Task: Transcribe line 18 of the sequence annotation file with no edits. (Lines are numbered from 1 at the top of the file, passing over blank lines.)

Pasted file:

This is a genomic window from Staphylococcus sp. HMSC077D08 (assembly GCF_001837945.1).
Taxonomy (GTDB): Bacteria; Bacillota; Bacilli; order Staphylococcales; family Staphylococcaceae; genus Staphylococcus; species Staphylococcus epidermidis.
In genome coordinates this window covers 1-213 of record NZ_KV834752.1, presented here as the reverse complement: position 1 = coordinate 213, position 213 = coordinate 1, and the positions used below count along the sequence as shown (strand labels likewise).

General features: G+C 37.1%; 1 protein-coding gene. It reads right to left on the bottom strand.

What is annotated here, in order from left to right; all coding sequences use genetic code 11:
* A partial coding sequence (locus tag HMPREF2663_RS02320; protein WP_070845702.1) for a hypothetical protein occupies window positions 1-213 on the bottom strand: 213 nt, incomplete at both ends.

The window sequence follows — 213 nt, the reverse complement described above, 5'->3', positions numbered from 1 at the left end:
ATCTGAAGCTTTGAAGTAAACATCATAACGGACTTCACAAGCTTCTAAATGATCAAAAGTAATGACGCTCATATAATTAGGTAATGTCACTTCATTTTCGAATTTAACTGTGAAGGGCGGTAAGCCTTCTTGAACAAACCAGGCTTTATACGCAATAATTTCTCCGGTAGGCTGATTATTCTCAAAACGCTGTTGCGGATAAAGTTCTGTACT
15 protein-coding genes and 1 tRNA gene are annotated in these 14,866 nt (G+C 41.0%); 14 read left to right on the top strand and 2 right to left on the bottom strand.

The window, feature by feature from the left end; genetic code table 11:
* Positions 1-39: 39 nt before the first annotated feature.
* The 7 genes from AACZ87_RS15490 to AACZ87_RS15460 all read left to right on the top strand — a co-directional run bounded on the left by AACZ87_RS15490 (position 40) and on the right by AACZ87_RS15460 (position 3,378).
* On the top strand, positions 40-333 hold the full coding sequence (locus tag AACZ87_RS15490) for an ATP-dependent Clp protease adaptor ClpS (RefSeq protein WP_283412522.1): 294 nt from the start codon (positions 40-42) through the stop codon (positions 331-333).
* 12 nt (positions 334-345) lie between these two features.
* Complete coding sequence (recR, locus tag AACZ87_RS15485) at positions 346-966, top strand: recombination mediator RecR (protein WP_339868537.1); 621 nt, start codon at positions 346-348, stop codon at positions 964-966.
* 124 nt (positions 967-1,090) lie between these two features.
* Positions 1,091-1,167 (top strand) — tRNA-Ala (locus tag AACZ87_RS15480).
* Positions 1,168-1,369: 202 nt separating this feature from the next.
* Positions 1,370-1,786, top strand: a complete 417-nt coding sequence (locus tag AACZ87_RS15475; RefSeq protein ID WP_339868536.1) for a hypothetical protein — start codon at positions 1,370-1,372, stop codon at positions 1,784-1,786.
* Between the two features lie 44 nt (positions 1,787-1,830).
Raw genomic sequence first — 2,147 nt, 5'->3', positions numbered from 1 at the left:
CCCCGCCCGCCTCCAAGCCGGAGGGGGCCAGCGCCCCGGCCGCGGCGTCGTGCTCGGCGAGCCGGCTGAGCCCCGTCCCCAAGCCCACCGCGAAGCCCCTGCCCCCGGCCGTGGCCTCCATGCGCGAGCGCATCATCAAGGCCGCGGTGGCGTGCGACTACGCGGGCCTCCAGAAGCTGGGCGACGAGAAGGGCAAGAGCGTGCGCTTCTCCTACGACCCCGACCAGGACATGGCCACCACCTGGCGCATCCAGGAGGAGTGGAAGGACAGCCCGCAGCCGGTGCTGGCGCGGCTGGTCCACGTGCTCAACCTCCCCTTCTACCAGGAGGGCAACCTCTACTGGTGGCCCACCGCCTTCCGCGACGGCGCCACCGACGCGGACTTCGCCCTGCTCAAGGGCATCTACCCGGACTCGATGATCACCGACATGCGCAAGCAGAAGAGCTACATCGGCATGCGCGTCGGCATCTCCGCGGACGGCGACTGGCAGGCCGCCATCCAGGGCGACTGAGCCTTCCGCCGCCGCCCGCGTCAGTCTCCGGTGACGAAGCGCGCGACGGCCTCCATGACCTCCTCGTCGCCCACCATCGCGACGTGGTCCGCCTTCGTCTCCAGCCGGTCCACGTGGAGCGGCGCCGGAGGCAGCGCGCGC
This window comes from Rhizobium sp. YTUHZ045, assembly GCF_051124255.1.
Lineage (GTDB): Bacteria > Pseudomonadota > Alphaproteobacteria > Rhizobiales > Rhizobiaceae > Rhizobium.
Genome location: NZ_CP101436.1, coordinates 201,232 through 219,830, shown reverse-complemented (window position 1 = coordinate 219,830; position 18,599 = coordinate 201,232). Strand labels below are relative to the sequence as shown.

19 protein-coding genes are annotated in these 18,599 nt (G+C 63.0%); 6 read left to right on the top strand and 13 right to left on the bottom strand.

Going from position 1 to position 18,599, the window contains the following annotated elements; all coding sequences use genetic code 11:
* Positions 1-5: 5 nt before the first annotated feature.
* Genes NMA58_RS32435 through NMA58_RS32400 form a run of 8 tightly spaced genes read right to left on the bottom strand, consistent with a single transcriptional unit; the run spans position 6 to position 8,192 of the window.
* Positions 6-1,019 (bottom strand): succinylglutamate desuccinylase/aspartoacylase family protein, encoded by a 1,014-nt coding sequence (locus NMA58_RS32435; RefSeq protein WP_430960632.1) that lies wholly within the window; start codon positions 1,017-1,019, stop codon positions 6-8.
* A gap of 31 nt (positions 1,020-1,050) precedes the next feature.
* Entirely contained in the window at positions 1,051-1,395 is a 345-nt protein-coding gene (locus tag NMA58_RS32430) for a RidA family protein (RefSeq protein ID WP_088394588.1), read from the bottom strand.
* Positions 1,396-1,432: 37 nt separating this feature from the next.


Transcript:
* Positions 1,168-1,369: 202 nt separating this feature from the next.